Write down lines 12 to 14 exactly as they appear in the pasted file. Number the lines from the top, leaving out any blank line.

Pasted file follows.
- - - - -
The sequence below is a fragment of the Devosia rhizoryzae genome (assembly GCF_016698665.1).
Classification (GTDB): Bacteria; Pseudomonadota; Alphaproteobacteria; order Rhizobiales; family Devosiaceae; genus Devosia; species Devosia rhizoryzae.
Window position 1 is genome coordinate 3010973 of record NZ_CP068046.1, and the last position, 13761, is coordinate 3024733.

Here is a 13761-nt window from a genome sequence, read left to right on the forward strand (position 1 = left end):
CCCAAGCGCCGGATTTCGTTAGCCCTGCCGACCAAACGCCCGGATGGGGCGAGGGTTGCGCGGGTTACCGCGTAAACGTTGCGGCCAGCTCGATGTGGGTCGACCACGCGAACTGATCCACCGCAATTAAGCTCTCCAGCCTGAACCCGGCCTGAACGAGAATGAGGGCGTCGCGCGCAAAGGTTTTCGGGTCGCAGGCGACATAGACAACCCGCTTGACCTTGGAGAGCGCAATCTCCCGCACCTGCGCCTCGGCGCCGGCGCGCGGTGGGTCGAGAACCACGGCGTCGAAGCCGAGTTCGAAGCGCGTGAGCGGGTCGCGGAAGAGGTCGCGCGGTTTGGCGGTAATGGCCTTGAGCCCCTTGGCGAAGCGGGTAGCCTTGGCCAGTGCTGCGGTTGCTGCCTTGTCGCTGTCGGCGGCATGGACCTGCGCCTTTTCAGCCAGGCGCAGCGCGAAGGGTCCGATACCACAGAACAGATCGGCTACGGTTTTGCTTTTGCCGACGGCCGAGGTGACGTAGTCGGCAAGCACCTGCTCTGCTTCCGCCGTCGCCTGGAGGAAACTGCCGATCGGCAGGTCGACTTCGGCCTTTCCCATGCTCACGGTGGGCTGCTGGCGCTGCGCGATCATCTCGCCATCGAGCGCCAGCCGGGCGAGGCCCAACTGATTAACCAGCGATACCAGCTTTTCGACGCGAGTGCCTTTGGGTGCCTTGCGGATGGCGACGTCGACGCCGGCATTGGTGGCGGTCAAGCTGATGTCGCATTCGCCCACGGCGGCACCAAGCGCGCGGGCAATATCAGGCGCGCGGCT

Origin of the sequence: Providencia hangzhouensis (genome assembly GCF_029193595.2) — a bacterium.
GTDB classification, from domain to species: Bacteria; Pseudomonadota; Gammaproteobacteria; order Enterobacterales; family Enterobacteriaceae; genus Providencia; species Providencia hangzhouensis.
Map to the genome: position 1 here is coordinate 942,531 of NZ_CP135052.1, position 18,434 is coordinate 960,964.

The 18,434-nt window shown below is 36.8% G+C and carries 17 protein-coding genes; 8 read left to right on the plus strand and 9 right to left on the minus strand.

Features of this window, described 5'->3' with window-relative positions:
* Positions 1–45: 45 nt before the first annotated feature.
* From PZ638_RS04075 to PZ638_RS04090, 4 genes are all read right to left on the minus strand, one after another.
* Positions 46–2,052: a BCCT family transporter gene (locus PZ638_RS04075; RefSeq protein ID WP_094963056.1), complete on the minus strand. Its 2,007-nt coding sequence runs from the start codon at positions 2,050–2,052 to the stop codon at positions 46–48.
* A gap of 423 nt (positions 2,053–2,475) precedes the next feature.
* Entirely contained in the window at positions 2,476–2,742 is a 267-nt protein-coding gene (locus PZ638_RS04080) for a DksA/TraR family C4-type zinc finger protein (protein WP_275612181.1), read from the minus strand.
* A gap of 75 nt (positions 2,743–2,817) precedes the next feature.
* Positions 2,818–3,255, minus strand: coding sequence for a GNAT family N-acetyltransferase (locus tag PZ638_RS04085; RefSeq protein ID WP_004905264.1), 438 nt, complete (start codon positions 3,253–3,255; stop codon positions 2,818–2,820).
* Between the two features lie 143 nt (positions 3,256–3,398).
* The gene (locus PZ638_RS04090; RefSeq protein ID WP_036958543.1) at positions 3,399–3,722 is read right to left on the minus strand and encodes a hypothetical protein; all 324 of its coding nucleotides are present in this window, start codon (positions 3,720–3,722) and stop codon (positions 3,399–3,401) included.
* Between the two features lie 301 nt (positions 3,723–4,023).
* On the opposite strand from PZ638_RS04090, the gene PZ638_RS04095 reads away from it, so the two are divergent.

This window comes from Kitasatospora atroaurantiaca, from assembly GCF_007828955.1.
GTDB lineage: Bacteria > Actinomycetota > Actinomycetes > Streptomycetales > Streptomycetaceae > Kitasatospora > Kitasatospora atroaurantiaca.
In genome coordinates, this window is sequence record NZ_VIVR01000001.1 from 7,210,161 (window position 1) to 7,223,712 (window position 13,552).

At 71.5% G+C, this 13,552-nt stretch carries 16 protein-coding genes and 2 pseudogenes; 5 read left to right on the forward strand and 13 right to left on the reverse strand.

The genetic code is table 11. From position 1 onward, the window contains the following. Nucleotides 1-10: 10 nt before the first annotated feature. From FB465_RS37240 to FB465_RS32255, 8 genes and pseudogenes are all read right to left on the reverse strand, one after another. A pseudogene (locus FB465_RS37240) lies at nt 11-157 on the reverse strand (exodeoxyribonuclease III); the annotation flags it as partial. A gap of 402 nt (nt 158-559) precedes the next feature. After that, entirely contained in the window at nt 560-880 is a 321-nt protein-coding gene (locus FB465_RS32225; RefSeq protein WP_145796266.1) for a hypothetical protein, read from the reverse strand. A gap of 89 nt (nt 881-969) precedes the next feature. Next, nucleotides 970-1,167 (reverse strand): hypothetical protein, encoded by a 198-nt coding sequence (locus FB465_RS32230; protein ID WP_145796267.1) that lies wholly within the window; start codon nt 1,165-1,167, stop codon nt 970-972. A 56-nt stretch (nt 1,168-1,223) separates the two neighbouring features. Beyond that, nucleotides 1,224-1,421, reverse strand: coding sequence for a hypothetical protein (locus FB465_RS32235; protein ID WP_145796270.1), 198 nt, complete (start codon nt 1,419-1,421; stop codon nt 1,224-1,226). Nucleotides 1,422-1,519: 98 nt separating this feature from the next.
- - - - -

* From PZ638_RS04075 to PZ638_RS04090, 4 genes are all read right to left on the minus strand, one after another.
* Positions 46–2,052: a BCCT family transporter gene (locus PZ638_RS04075; RefSeq protein ID WP_094963056.1), complete on the minus strand. Its 2,007-nt coding sequence runs from the start codon at positions 2,050–2,052 to the stop codon at positions 46–48.
* A gap of 423 nt (positions 2,053–2,475) precedes the next feature.